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1S51957

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United KingdomUnited Kingdom
 

United KingdomRMJ857M

Jaguar E-Type photo

37 more photos below

Record Creation: Entered on 22 October 2019.

 

Photos of 1S51957

Click slide for larger image. This car has 38 photos. (Dates are when image was uploaded.)

Exterior Photos (11)

Uploaded October 2019:

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Uploaded April 2018:

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Interior Photos (1)

Uploaded October 2019:

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Details Photos: Exterior (7)

Uploaded October 2019:

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Detail Photos: Interior (11)

Uploaded October 2019:

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Uploaded April 2018:

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Detail Photos: Engine (5)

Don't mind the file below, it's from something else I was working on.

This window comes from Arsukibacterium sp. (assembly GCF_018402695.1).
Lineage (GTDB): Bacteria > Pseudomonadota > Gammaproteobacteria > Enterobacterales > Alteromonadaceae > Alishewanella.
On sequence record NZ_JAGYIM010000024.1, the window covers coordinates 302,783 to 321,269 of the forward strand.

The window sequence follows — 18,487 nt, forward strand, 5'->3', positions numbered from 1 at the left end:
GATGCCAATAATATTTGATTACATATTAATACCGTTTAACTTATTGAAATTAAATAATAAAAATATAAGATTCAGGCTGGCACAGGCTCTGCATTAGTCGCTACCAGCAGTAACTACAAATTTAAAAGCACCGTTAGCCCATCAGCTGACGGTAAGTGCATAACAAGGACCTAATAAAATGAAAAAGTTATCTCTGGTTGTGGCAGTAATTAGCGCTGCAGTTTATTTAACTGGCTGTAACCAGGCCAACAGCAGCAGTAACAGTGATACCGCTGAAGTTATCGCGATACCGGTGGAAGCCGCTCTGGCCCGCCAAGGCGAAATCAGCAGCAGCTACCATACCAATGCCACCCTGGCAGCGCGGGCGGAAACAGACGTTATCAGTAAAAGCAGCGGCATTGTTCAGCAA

Uploaded October 2019:

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Detail Photos: Other (3)

Uploaded October 2019:

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Uploaded April 2018:

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2018-04-04 12:20:26 | pauls writes:

Car was at auction 10/17
www.brightwells.com/classic-motoring/general-information/classic-vintage-past-re ...

Auction description:
Lot number 33
Sale Price Not Sold
Make & Model Jaguar E-Type S3 V12 Coupe Manual
Registration RMJ 857M
Year 1973
Colour Primrose yellow
Engine Size 5,300 cc
Chassis No. 1S51957
Engine No. 7S12730SB
V5c; MOT until June 2018; 1x old MOT; restoration log

The previous owner of this car may have been unfamiliar with the works of Willie Nelson, but he must have appreciated the sentiment. In or around 1986 he laid the car up intending to fix the leaking radiator; twenty-five (25) years later he took it out of storage and sold it to the current owner. Immuration had not improved it.

RMJ 857M is a 1973 Series III V12 Jaguar E-Type Coupé with manual gearbox and Pale Primrose paintwork: a stunning combination of carrosserie, colour and components. The car was on its third owner in 1986 when the radiator sprang a leak, and it was always the intention to do the car up, but.....time slipped away.